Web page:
Thursday, July 12, 2012

Sesquicentennial Stories: The Promise of UK #137

This photograph shows the Main Building during its days as State University (1908-1916). The ivy creeping up the side gives it a different character than its look today. Looking to the extreme right in the center, one can see the cannon on its cement block. Just above the cannon, to the direct right of the tree, one can see the dome of the Old Chemistry Building (Gillis Building). The first floor windows to the right have striped canopies to block the light of the setting sun.

 The Main Building was the first building on campus. Designed by Architect H.P. McDonald, the building was built of brick fashioned from campus clays and stone, at a cost of $81,000. It opened in 1882.  It was built in the same year as the Old Dormitory (White Hall) and the Residence where President James K. Patterson lived. It is also the only building of those three that still stands.  In 1882, "all academic functions took place there, and professors' classrooms doubled as their offices" (Cone, 1989). Originally housed in the building were all campus offices, classrooms, and related facilities including: the College armory and the classrooms used by the Commandant of Cadets; a shop; the President's Office (equipped with fireplaces and a classroom); a natural history museum; two laboratories; the Normal, French, German, English, Mathematics, Classical, and Preparatory departments; an assembly room containing an organ; a smaller chapel (which was able to seat the entire student body, faculty, and staff); the headquarters of the Union Literary and Philosophian societies; and the Kentucky Geological Survey.  

The three buildings were funded by bonds issued to fulfill the pledges of the Lexington City Council and the Fayette County Court that totaled $50,000. The pledges competed against ones made by Bowling Green. If Bowling Green had pledged higher, it is possible the University could have been located there. The city and county met their pledge and more, offering funds of $86,000. More funds came from a property tax levied by the state legislature which produced about $20,000 in funds. As opposed to the one time offer of the city and county, the property tax would offer funds year after year. Finally, the University also had a land grant endowment fund set up when it was called A&M College and was part of the sectarian Kentucky University. Still, building funds were gone by mid-1881. Fear of a repeal of the property tax caused banks to refuse the University loans. President Patterson had to offer his own monies to get a loan that would complete construction of the building (Cone, 1989).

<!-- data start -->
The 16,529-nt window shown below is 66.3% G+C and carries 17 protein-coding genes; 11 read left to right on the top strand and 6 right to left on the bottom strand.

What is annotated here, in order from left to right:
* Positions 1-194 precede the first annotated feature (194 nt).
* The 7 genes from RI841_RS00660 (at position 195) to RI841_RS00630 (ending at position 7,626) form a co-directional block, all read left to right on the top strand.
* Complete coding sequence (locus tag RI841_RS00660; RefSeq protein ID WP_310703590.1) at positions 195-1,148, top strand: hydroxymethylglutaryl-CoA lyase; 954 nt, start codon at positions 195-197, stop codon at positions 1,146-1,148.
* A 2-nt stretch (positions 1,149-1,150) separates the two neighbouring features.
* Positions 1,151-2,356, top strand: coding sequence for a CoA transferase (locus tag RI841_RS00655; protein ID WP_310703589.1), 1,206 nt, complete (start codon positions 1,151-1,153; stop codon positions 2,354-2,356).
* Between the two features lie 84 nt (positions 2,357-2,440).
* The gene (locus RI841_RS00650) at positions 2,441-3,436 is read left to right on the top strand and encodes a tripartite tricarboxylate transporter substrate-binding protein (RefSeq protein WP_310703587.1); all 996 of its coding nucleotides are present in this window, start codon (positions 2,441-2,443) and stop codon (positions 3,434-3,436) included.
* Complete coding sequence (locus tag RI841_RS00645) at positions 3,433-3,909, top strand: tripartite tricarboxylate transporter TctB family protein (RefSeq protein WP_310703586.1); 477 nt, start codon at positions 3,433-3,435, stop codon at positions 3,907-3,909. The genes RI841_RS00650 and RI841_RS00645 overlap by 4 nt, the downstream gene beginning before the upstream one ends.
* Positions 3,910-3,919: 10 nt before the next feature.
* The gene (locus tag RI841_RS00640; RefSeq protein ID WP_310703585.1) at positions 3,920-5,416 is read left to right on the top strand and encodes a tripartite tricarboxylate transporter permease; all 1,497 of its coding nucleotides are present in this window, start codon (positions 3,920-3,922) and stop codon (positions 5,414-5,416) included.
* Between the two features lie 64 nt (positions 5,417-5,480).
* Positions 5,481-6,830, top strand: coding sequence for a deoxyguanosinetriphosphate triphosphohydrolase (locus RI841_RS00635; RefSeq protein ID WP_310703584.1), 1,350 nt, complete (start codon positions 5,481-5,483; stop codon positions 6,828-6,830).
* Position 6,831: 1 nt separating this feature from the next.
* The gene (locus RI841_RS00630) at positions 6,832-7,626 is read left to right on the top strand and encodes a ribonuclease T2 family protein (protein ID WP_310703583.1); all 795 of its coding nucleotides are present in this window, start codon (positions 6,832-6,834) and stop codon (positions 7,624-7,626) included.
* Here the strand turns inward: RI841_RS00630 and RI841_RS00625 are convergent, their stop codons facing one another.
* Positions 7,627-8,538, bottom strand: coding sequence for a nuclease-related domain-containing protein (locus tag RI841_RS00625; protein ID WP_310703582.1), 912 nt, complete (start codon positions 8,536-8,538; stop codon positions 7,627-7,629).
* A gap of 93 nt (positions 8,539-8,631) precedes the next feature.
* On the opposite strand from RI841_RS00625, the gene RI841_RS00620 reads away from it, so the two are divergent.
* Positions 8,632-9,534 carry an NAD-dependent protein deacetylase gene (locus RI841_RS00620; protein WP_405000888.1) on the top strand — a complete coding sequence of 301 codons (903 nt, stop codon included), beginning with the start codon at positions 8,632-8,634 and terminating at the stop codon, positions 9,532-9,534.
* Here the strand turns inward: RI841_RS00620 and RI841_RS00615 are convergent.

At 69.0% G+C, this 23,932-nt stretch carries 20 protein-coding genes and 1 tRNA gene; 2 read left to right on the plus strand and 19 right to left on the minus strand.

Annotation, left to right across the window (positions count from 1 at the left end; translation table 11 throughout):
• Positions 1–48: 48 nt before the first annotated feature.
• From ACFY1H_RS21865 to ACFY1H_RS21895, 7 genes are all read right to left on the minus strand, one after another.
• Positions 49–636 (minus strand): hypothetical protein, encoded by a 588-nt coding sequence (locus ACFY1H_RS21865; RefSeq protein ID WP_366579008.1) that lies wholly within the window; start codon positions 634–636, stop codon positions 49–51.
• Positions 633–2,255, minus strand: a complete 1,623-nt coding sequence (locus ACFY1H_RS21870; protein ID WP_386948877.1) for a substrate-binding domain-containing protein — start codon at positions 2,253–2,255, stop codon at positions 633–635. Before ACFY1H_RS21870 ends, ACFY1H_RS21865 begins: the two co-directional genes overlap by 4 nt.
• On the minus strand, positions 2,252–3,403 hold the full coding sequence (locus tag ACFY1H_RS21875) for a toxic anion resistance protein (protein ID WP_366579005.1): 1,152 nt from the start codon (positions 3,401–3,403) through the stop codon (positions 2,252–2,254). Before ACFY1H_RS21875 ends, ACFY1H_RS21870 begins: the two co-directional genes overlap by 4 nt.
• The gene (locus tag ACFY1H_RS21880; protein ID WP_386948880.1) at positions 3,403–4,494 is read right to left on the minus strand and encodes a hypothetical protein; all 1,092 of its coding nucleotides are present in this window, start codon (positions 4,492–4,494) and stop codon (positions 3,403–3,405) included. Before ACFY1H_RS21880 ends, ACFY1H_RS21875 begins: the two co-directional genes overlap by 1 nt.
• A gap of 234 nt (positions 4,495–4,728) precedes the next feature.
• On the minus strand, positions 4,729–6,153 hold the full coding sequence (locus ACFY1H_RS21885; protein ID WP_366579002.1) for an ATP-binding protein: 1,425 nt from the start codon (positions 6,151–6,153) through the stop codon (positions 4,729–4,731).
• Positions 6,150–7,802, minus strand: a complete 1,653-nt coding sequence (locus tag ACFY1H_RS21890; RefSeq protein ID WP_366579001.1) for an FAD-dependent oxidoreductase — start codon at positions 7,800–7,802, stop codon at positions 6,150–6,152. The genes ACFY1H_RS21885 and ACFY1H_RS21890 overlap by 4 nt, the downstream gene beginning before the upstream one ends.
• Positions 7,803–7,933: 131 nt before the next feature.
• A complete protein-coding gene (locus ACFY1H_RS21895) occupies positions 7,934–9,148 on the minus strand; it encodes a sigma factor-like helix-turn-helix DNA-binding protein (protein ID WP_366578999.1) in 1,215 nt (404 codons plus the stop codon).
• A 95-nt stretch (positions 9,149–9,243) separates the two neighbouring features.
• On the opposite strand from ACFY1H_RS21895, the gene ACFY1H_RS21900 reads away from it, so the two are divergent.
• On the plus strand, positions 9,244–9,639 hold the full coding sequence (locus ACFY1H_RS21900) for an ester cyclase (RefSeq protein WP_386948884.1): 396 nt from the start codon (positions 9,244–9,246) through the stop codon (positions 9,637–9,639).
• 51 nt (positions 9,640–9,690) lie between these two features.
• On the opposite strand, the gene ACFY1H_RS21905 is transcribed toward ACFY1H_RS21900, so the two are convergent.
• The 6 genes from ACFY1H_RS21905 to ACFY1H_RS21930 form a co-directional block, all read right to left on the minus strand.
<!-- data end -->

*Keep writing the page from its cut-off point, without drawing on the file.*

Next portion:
1890 with rounded cupola

Gracing the roof of the building was a tower crowned by a cupola, 157 feet in height. The cupola featured a clock (supposedly built by a professor) and a "captain's walk", and housed the local Weather Observatory. This structure was progressively dismantled and shortened or altered and after 1919 the roof of the edifice manifested the "flattened", gabled appearance which characterized it until recent fire.

The Main Building was severely damaged by fire on May 15, 2001 and all offices were relocated during the extensive reconstruction; it was officially reopened October 25, 2004. Currently, it houses administrative offices, including the President's office, conference rooms, classrooms, and the Visitor Center. The interior of the building has undergone many rearrangements since its construction; only the stairways and two hallways remain.

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